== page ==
Barclays and four individuals, including former chief executive John Varley, are facing criminal charges relating to the bank's emergency fundraising during the 2008 financial crisis.
The Serious Fraud Office (SFO), which began investigating in 2012, said the bank and the individuals have been charged with conspiracy to commit fraud and the provision of unlawful financial assistance.
How significant are the charges?
Very. They are the first UK criminal charges to be brought against a bank and top bankers over action during the financial crisis.
ITV News Business Editor Joel Hills said the stakes for Barclays and the former bank bosses "are enormous".
"If Barclays is found guilty it faces potentially eye-popping fines," he said.
"If convicted the former directors may face prison. They will want to fight hard to protect their formidable reputations and, of course, their liberty."
The emergency capital from Qatari investors helped Barclays avoid a bailout in 2008 - while rivals Lloyds and RBS were forced to rely on a taxpayer rescue - as the financial crisis sent the sector into meltdown.
The Financial Conduct Authority (FCA), which has also reopened its probe into the Qatari fundraising deal, is now understood to be reviewing new evidence that could see it reconsider a £50 million fine handed to Barclays four years ago. It has welcomed the SFO charges.
What exactly do the charges relate to?
The SFO said the charges relate to:
The bank's move to raise cash from Qatari investors Qatar Holding and Challenger Universal in June and October 2008
A $3 billion (£2.4 billion) loan made available to the State of Qatar in November 2008
Why were the 2008 investments so controversial?
The manner in which Barclays secured the investments amid the crisis in 2008 has since been mired in controversy and the subject of several investigations.
Investigators have focused on two "advisory services agreements" worth £322 million, which Barclays agreed to pay the Qatar Investment Authority.
The FCA handed out its £50 million penalty on the bank in 2013 after finding Barclays had failed to disclose arrangements and fees it paid to the Qatari investors.
Barclays contested the fine and the challenge was put on hold while the SFO conducted its investigation, but that stay has been lifted.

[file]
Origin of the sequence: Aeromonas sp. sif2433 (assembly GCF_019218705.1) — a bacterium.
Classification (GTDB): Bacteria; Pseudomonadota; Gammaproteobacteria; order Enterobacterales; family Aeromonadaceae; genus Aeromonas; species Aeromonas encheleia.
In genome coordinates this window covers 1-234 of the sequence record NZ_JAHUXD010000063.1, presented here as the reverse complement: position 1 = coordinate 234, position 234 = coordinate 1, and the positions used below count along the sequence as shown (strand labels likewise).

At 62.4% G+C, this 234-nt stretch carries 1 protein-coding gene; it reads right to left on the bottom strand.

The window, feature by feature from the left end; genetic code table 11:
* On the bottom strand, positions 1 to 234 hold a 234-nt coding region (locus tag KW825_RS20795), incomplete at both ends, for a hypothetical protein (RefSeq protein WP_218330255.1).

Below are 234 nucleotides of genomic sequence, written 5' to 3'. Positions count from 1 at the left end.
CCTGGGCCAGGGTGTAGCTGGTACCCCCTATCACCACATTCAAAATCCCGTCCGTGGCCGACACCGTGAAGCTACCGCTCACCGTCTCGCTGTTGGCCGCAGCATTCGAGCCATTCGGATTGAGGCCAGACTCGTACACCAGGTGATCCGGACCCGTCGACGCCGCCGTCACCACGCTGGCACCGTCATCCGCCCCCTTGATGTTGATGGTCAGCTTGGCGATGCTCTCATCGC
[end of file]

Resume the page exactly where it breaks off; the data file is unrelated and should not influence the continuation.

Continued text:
Greeting the announcement of the SFO charges, the FCA said: "We are pleased that this matter, which led to the stay of our own case, is now in the public domain.
"We welcome a fair and transparent hearing on the basis of the charges set out today by the SFO."
The United States Department of Justice and the US Securities and Exchange Commission have also been probing the 2008 payments.
Why was Barclays so desperate to avoid a taxpayers' bailout in 2008?
ITV News Business Editor Joel Hills explains why Barclays sought funds as Lord Myners recalls government's surprise
Hills said Barclays bosses acted out of "pride" in seeking funding given the bank's fine reputation but also sought to retain "control" amid the 2008 crisis.
Lord Myners, who was in government at the time of the crisis, told ITV News he and others were "perplexed" at how Barclays had raised the funding it needed.
"I remember we all looked at each other and all shook our heads," he said, though added it was welcomed at the time for relieving pressure on the taxpayer.
What is Barclays' response to the SFO charges?
Barclays said it is "considering its position in relation to these developments" and said it "awaits further details of the charges from the SFO" amid a difficult time for the banking giant.
It added: "The SFO has informed Barclays that it has not made a decision as to whether it will also bring charges against Barclays Bank Plc in respect of the loan."
Why is it a difficult time for Barclays?
Barclays is also defending itself against legal action over a financier's claim to recoup £700 million in advisory fees relating to the 2008 fundraising.
Current Barclays boss Jes Staley is meanwhile facing a regulatory investigation into his own conduct after he attempted to identify a whistleblower.
Who is charged and what was their role at the bank?
Along with Barclays Plc and ex-bank boss Mr Varley, 61, former senior staff members Roger Jenkins, 61, Thomas Kalaris, 61, and Richard Boath, 58 are also facing charges.
Mr Varley was chief executive between 2004 and 2011 and headed the bank at the time of the fundraising.
Mr Jenkins, who has vowed to "rigorously defend the charges" after becoming the first of the four to publically respond to the charges, is understood to have played a key role in orchestrating the deal.
Mr Kalaris used to head the bank's wealth and investment management division, while Mr Boath was the former European head of financial institutions group at Barclays.
When will they appear in court?
The defendants and representatives of the bank will appear at Westminster Magistrates' Court on 3 July.
The bank, Mr Varley and Mr Jenkins face charges of conspiracy to commit fraud by false representation in relation to the October 2008 capital raising and unlawful financial assistance.
The bank and all four individuals face charges of conspiracy to commit fraud by false representation in relation to the June 2008 capital raising.